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The New York Arts Program

Arts And Entertainment

The New York Arts Program


New York City, the city that never sleeps and the city that holds more wonders than you could ever imagine. It holds a program that invites students to live out their dreams and find themselves in their art while helping students figure out how to navigate the world of art. The New York Arts Program, located on 36th Street New York, New York, a few blocks away from Times Square and Penn Station, creates an open environment “for budding artists to explore and learn more about the field and what it’s like working for the arts.”


The New York Arts Program just celebrated the 50th anniversary of exposing the world of art to college students and graduate students. Each advisor is hand-selected and many students have made personal connections to their advisors and supervisors. The New York Arts Program makes sure that each student gets the experience they need and want, gives them connections that they didn’t know they needed until they received them, and helps their students grow toward the artist they wish to become.  


The New York arts program helps students get into contact with people from all over within their area of interest. They have helped to place “over 4500 students in Broadway and off-Broadway theatre organizations, opera houses, dance companies, publishing houses, literary agencies, music performance venues, and with 1000s of individual artists, writers and musicians.” (https://nyartsprogram.org)

I was interested in publishing and writing, so my advisor (Fall 2019) was John Reed. John Reed is a published author, play-write, professor, trumpet player, and full-time dad. He discussed with me my interests and worked with me through the summer to land an internship. We also had focus groups that included the fellow advisees of my certain advisor; usually, these students are doing the same things you are, or similar. My group was slightly different, having two people working in the fashion industry, three working in the publishing world, and two working with film. I can say that these people became my best friends; nothing feels better than being around other artists who understand what you’re trying to say. From there we all worked together in creative writing workshops. I was able to work on my own novel while working with David Rodgers from AMC Network, Natalie Kimber with the Rights Factory, Sarah Russo with Sarah Russo Public Relations and James Sherry with Roof Books. I created some close relationships with all of my mentors, where I was able to ask questions about anything and everything within the publishing world.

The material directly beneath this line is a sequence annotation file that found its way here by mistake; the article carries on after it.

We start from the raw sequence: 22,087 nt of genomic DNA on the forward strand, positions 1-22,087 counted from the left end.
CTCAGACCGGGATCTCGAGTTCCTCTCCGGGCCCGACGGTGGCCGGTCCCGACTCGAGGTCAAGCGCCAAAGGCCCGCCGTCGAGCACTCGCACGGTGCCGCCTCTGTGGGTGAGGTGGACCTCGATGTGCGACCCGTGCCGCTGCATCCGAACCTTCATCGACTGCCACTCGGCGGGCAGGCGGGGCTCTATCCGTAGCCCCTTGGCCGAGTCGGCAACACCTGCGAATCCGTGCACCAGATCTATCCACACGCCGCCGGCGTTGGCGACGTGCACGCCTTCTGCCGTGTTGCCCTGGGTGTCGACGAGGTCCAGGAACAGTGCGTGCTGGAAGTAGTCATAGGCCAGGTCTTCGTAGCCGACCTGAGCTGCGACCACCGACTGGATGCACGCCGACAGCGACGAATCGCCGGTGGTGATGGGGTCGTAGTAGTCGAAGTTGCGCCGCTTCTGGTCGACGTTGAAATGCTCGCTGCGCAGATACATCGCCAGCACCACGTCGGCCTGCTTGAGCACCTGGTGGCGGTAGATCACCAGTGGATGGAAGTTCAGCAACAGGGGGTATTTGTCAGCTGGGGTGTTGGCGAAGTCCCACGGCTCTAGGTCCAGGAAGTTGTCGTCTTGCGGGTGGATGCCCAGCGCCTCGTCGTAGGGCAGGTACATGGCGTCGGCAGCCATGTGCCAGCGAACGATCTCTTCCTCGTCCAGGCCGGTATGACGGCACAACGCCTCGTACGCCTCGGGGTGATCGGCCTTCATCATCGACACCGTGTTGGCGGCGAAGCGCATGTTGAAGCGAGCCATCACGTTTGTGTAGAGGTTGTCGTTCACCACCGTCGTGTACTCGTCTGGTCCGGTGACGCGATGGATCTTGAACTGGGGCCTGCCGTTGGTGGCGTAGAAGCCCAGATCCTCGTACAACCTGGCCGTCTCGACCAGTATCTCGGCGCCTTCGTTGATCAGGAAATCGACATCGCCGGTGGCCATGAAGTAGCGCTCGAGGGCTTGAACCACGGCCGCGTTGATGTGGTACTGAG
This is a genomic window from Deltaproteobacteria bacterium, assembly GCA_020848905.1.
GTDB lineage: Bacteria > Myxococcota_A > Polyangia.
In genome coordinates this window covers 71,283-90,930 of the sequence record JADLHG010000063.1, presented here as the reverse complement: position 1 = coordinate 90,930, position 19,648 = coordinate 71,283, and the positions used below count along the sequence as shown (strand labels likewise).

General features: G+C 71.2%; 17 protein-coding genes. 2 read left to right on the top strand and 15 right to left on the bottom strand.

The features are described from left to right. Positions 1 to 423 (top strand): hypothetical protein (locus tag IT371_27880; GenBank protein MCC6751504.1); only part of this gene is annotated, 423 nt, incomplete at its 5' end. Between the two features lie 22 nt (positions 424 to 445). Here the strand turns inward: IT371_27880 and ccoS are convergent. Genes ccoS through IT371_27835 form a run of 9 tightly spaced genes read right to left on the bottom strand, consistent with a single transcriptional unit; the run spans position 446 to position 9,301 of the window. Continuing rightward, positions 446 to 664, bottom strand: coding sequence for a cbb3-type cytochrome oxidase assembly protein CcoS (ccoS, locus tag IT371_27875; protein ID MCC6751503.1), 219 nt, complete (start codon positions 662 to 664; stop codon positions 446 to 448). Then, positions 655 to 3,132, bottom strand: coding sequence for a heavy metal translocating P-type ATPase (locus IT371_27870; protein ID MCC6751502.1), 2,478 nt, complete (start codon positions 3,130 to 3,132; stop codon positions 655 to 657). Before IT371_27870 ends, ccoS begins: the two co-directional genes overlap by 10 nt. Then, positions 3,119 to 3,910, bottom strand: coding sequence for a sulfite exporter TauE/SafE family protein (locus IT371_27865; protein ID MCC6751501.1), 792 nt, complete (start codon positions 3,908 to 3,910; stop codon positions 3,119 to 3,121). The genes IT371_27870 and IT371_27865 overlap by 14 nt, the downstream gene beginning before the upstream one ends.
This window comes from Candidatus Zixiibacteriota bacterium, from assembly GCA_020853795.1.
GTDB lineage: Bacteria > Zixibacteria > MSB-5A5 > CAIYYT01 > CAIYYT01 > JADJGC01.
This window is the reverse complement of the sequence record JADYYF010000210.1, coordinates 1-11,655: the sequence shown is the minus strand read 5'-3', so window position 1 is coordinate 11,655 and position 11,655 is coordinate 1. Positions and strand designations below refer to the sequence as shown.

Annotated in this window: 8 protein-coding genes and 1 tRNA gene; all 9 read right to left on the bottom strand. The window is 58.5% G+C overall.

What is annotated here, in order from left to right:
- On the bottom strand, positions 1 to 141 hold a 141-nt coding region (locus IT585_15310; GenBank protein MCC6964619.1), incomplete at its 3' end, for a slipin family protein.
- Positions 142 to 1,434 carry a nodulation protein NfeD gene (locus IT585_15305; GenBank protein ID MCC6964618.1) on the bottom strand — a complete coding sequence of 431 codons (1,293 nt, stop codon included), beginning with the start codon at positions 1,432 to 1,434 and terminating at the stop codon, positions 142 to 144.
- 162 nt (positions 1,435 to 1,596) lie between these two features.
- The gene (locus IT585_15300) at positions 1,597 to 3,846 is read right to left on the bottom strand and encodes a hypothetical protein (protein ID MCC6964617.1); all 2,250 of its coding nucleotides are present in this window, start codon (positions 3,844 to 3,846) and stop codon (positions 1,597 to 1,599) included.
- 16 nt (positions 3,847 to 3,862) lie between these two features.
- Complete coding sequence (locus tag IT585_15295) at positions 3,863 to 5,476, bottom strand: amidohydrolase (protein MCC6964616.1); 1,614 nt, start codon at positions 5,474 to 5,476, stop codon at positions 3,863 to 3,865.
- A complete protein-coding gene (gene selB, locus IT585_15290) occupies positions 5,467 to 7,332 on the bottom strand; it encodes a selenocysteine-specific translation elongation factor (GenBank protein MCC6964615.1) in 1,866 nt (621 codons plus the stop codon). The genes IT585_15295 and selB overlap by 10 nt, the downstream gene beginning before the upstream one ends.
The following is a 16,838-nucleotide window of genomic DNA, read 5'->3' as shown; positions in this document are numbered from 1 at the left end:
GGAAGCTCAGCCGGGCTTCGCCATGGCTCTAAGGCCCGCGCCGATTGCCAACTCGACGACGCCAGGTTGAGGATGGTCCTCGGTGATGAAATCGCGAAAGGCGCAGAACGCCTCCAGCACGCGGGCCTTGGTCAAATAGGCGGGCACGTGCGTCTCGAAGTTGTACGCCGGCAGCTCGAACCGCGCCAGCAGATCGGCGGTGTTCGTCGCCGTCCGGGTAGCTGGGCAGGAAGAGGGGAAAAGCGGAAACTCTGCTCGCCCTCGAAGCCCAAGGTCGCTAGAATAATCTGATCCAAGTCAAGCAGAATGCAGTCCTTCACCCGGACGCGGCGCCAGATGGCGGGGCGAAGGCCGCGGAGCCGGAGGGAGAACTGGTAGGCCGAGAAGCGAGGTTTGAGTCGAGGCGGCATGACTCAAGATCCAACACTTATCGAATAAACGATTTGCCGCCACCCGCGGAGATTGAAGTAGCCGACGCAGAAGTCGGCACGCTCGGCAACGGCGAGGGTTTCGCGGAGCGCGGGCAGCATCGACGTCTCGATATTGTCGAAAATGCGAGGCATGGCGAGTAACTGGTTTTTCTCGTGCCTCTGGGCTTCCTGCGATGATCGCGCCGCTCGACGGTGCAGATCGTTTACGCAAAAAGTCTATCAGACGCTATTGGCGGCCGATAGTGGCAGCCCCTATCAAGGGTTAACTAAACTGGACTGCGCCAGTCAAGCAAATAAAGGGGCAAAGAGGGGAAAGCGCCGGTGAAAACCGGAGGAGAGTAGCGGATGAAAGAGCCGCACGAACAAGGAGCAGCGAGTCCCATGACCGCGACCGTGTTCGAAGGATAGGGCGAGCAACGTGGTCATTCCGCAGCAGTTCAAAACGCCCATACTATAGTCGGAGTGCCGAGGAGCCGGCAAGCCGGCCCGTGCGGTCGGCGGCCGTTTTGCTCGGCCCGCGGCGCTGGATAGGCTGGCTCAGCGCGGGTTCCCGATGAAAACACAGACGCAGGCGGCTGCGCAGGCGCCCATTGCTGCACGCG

Being a tourist in New York and actually living there are two vastly different experiences. Of course, as a tourist, people want to see all the shows, experience Times Square, see the Statue of Liberty, and eat in Little Italy. But living there, the subway becomes your best friend, Times Square is the worst place to be at any time of day, and that place you know sells food—but don’t really know the name of—becomes your favorite place to eat. It’s not all bright lights and Broadway shows all day every day, it’s more of a hustle. The life I began to live was a “get there quick” life, and quite public, mostly because of the subway. Crowds are normal, headphones are essential, you’re going to the small pizza places on every corner, and walking faster than you ever did. 

When students arrive in New York, they are checked into their living spaces. Last year students were placed in Brooklyn Heights, a ten minute walk away from the Brooklyn Bridge, where other students from various schools lived. There were seminars every week, with your focus group and advisor. Events that included the whole New York Arts program usually were Artists Talks, where we could ask anything under the sun to these successful artists. Each group had a mid-term and a final, depending on the advisor, there could be more structured mid-terms, but for the most part, they revolved around producing work. The finals were incredible, dancers choreographed their own performances to other students’ originally composed pieces. Students performed their own take on Shakespeare, and we even received a performance from aspiring rapper Fela D. All of these students collaborated and made pieces of art that I did not personally expect. I suggest that if you do decide to go into the New York Arts Program, reach out, ask around, and see what everyone is really doing.


You’ve heard about my experience, but the number of things that other students did blew my mind. Catherine Lane, from Hope College, Michigan, received the opportunity to work with the Establishment Casting Agency, where she was able to work with Fall Fashion Week and help with the Marc Jacobs Show. Our very own student Jay Nava ‘21 worked with film composer Chris North, and Rockwood Music hall. Paul Hesemeyer from Wabash College was able to work with the costume department at the Metropolitan Opera. I believe it’s safe to say that everyone had an amazing experience. A lot of students from Southwestern were there pursuing their dreams while inside the Big Apple.


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